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Synephrine fights fat
Weight loss supplements often contain a variety of compounds promoted as thermogenics, which simply means they raise your metabolic rate.

Synephrine is a nutrient isolated from peels of immature fruits. The most common source of synephrine is bitter orange extract derived from Citrus aurantium. Chemically, synephrine is very similar to adrenaline (or epinephrine). Synephrine stimulates both a-adrenergic and ß-adrenergic receptors in the body. Studies have shown synephrine specifically stimulates ß3-adrenergic receptors, which regulate fat breakdown, whereas stimulation of ß1-and ß2-adrenergic receptors is linked with cardiac effects. Thus, synephrine is expected to be associated with less stimulation of heart rate and blood pressure while still promoting fat breakdown and thermogenesis.

In order to evaluate how much synephrine raises metabolic rate, researchers tested its effect alone and with other potentially synergistic compounds, hesperidin and naringin, present in Citrus aurantium. They had subjects consume different combinations of synephrine, hesperidin and naringin and monitored metabolic rate, heart rate and blood pressure 75 minutes after ingestion.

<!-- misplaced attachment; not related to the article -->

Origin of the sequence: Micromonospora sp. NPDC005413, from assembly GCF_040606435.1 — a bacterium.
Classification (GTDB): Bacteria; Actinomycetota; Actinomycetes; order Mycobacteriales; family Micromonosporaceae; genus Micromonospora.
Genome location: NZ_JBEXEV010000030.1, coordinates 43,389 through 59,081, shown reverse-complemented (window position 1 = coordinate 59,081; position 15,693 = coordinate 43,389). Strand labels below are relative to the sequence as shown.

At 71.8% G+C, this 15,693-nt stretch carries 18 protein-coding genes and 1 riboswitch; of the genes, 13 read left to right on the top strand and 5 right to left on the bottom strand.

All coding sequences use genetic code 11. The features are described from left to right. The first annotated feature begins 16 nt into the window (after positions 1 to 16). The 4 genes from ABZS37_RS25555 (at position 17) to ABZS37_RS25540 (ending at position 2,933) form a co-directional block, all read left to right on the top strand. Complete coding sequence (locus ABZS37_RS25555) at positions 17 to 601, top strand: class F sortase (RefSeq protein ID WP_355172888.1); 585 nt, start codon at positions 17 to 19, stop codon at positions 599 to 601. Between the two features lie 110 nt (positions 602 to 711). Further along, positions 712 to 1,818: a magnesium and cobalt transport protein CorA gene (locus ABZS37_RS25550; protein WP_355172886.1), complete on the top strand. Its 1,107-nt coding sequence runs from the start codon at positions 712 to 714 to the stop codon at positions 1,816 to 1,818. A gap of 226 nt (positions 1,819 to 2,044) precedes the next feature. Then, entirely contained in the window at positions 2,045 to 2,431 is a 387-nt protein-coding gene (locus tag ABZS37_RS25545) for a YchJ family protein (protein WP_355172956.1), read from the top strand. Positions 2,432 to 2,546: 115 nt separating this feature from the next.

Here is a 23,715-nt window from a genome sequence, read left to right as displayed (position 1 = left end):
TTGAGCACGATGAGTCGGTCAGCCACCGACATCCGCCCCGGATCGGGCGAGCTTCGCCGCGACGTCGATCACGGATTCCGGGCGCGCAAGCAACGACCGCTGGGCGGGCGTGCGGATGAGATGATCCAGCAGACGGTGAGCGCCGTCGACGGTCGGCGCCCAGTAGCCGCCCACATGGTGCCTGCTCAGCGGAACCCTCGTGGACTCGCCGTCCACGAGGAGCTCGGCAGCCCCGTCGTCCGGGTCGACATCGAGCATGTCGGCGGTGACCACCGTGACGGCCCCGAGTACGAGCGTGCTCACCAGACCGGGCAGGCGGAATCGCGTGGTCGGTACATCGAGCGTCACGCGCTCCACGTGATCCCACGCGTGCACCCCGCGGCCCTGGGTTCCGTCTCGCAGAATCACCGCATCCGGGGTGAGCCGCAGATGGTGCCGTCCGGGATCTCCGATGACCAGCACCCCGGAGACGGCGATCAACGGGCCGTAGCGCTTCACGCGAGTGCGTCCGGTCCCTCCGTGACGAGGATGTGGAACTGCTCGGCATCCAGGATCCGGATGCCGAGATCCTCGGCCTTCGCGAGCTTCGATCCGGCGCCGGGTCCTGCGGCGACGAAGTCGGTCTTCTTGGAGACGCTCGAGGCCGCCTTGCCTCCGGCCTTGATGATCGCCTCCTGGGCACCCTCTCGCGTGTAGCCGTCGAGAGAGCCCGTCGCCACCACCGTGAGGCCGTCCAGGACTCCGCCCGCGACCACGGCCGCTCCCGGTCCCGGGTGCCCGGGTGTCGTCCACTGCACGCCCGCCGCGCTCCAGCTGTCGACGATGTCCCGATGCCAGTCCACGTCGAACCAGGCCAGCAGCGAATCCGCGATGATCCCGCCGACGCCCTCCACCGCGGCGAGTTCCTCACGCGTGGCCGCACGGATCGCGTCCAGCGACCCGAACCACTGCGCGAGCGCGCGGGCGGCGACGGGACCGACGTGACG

Ingestion of 50 mg of synephrine alone increased metabolic rate by 35 kcal. When the same amount of synephrine was combined with 600 mg of naringin, metabolic rate increased 99 kcal. The addition of 100 mg of hesperidin raised metabolic rate even further (+153 kcal). Importantly there were no changes in heart rate or blood pressure with any of the combinations of nutrients. These findings are consistent with stimulatory effects of synephrine on metabolism, but not the cardiovascular system.
 
Reference: Int J Med Sci. 2011 Apr 28;8(4):295-301.



Dr. Jeff Volek is a registered dietitian and Full Professor in the Department of Human Sciences at The Ohio State University. He has published 270 articles examining health and performance effects of low-carbohydrate diets and other dietary supplements including seminal work on creatine, carnitine and whey protein.
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